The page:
Leicester manager Enzo Maresca says Patson Daka is capable of holding off Jamie Vardy and Kelechi Iheanacho when both strikers are fit again after scoring in the 3-2 win over Millwall.
Zambia international Daka netted for the second game running as the Foxes came from behind to secure a victory which sent them back to the top of the Championship table, moving them one point ahead of Ipswich.
It was only Daka’s second start of the season after having to wait for his chance with injured Vardy and ill Iheanacho both missing.
Maresca confirmed that Vardy’s knee issue will keep him out of Monday’s match at Birmingham, now managed by Wayne Rooney, but Iheanacho is set to be available.
The Italian says Daka, who will go to the African Cup of Nations next month, deserves to stay in the team.
“I’ve been quite clear with them,” said Maresca.
“If you’re playing, you deserve it. If someone comes in and they’re doing well, you need to work.
“Patson is scoring goals and working hard, after three or four months of having to wait. We’re going to trust him and give him more chances, no doubt.”
Millwall took the lead through Tom Bradshaw, but second-half goals from Jannik Vestergaard, Daka and Ricardo Pereira, whose shot was deflected in off Wilfred Ndidi, settled the game.
Maresca added: “It was a tough game. We expected them in one way. But since the new manager arrived, they have played always in a line of four. Here, they came here with a line of five and two holding midfielders.
“In the first half, we were in control of the game, but without creating clear chances. At half-time, we adjusted some things.
“Instead of attacking with five, we attacked with six. We brought one more player in the last line. It was much better second half for sure.”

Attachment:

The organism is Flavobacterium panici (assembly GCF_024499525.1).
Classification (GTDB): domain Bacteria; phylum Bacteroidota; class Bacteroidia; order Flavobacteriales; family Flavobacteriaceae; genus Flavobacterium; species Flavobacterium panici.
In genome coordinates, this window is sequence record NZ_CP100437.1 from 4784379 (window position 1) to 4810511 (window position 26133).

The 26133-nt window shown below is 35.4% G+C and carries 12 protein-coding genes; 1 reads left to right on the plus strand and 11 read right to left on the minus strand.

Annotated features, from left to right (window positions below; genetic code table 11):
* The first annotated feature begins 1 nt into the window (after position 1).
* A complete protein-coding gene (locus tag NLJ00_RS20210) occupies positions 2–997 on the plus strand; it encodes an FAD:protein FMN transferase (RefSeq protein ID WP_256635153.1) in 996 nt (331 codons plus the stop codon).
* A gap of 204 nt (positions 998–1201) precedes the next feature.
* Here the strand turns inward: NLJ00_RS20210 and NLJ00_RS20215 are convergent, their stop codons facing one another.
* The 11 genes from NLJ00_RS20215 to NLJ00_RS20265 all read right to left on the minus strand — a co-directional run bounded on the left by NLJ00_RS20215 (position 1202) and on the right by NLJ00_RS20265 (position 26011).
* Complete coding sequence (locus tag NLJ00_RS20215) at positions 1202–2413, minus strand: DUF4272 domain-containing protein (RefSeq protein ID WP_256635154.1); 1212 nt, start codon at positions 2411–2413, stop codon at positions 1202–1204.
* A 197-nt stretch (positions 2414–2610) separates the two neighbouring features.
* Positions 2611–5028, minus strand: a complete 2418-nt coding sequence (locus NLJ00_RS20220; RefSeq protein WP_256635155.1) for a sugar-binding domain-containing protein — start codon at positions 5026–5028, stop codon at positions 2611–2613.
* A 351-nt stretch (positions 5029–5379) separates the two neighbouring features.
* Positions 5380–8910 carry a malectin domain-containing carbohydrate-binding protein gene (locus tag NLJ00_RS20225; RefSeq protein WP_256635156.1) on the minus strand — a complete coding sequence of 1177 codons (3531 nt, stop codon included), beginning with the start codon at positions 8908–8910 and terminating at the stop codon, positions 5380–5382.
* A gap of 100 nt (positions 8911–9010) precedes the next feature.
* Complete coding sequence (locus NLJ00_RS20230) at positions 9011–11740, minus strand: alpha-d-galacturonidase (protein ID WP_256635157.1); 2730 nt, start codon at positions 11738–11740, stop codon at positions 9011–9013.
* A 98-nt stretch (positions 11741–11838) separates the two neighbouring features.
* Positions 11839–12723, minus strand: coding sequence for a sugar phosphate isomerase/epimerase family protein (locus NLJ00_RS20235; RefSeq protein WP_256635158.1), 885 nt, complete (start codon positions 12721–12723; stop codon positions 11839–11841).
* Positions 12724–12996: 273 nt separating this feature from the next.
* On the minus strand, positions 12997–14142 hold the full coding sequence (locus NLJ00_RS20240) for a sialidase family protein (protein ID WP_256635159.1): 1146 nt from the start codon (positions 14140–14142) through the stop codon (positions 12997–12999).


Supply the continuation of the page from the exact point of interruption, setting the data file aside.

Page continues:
A stoppage-time goal from Millwall substitute Kevin Nisbet proved no more than a consolation.
“We came here with with clear plan, which is all well and good, but the players have to execute it,” said Millwall manager Joe Edwards.
“I thought they did it to a tee in the first half. We had our moments. At half-time, we were pleased with our work and knew we’d given ourselves a chance.
“We felt confident we could go and do it again. But we conceded a sloppy goal, and after that we weren’t quick enough to things. Not clinical.
“Then we started playing well again in the last 10 minutes. For two minutes at the end, it’s game on.
“You’re always hoping to win, but a draw would’ve been a great result. We felt that if we came to Leicester with a high press and went toe to toe with them, we wouldn’t get any rewards by losing 4-0.
“But we felt we wanted to show we could offer a threat. It was a frustrated place at half-time, you could feel that. That’s what we came to do. The question then is ‘how long can we sustain it?’”